Our expert butchers have been cutting meat since before some of us were even born, so its safe to say they know their meat! We asked our team to explain the differences between each of the cuts of beef to us and here is the guide they have made just for you!


This meat is diced into stewing steak. Best cooked long and slow to release the rich flavour and the juices make rich tasty gravy!

Chuck & Blade

These cuts are from the shoulder in the forequarter and are muscles that work quite hard during the animal’s life, which means they can be tougher than other cuts. A little more tender than the neck, we use these cuts for our braising steaks. These tasty cuts need a longer cooking time to break down the tough muscle fibres, so it works well in casseroles, stews and pies. The flat iron steak is also cut from the shoulder. The flat iron steak has intense flavour is surprisingly tender considering it is cut from the forequarter.

Fore Rib

The rib can be cut and rolled, French-trimmed or left on the bone. The exquisite natural marbling of the rib makes it a rich cut that makes an impressive roast. The rib is also cut into rib-eye steaks.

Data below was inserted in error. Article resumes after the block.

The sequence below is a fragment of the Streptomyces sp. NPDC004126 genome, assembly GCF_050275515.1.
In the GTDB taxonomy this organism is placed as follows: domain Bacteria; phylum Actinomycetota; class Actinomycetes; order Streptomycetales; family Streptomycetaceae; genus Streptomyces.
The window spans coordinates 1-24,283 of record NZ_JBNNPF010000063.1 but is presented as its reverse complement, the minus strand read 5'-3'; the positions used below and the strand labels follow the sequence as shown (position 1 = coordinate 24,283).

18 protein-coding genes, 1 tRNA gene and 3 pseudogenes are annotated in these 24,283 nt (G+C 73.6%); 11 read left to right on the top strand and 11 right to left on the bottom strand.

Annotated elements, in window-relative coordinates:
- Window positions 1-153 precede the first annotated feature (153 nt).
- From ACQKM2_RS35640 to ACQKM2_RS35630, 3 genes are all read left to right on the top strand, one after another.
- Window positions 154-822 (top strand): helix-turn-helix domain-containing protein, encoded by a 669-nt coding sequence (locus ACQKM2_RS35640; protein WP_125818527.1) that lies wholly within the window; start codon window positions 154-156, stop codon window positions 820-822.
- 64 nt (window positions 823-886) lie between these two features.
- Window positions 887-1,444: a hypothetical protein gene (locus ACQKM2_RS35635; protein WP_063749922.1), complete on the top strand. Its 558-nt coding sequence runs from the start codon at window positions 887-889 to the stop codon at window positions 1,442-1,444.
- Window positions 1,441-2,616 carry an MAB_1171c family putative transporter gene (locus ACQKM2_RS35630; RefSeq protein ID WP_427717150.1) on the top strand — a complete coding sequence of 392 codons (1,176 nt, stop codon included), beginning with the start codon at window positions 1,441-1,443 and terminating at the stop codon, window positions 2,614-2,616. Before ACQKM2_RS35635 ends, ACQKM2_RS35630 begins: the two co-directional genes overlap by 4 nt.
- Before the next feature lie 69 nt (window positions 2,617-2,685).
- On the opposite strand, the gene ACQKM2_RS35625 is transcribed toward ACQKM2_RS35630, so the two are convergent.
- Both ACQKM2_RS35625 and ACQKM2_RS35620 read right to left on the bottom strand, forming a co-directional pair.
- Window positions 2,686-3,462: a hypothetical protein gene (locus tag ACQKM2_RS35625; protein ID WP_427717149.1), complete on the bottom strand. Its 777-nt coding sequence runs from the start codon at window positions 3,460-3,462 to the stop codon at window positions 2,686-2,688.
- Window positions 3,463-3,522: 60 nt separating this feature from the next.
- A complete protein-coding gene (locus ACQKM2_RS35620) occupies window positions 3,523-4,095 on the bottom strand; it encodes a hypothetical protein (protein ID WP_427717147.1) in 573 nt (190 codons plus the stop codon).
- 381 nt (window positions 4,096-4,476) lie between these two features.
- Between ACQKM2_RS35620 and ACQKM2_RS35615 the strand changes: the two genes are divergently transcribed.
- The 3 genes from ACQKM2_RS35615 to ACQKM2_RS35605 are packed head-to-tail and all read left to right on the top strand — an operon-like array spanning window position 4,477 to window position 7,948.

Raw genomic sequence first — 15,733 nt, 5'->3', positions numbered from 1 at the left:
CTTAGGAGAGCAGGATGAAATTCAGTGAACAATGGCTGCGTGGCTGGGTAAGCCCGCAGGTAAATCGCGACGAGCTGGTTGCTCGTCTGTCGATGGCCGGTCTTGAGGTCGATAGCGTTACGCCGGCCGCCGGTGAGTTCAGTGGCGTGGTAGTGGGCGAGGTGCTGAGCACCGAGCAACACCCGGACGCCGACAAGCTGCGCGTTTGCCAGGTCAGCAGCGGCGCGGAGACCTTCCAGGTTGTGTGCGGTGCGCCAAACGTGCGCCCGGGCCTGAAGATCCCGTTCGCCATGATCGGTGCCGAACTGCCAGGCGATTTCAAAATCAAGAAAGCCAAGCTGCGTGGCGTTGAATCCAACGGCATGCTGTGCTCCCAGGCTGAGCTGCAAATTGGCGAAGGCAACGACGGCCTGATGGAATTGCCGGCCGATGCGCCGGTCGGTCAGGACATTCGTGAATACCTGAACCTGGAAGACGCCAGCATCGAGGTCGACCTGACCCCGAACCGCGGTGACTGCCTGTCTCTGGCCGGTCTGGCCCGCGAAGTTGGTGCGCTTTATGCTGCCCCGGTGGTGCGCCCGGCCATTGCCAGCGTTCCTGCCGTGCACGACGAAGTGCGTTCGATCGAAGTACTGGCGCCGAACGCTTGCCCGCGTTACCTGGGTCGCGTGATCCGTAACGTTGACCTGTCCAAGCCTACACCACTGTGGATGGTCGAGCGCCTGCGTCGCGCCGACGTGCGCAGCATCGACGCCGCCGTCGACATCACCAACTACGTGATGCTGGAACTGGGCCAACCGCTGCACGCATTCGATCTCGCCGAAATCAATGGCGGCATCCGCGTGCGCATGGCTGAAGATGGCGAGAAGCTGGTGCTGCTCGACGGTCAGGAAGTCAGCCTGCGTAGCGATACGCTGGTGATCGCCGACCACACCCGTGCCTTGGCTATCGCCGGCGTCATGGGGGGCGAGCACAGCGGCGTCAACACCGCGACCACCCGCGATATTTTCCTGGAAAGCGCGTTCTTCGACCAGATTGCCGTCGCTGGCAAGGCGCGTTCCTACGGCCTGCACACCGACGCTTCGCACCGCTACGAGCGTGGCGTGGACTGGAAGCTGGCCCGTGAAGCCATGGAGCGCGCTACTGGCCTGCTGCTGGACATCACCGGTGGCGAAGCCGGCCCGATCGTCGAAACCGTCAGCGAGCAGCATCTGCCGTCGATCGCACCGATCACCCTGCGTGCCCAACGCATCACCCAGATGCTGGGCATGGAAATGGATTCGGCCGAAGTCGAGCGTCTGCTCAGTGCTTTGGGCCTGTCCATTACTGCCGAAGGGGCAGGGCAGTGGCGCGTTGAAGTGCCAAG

The sirloin is often regarded as a prime cut. The sirloin is subdivided into the top and bottom sirloin. The top sirloin is cut into steaks – the sirloin steak and also the T-bone. The bottom sirloin is boned and rolled into a classic roasting joint. Along the inside of the loin runs the fillet, a prized cut which is very lean and tender as the muscle is not used much by the animal. The fillet is cut into steaks, chateaubriand and fillet tails.


This prime cut is full of flavour but is a less expensive cut as it isn’t as tender as sirloin and fillet. Cut into steaks, the flavour of the rump is often preferred over other steaks by many.

Thick Flank, Silverside & Topside

At the top of the back leg, these three cuts are made. The thick flank is referred to as the top rump. All three are lean and make a classic roasting joint. Our joints come with a generous layer of fat tied to them to help baste the meat whilst its cooking.


This cut comes from the lower chest and is rolled into a joint. Packed with flavour, the brisket is simple to cook and can be left in the oven for several hours for a rich and tender roast.

Shank or Shin

The shin is the lower part of the animal’s leg. Each side of beef has two shanks, one in the hindquarter and one in the forequarter. Osso Bucco is cut from the shank.


The flank is located below the loin. The thick flank is also known as the top rump, and the thin flank is known as the skirt. The flank is lean and full of flavour but can be slightly tougher than other cuts.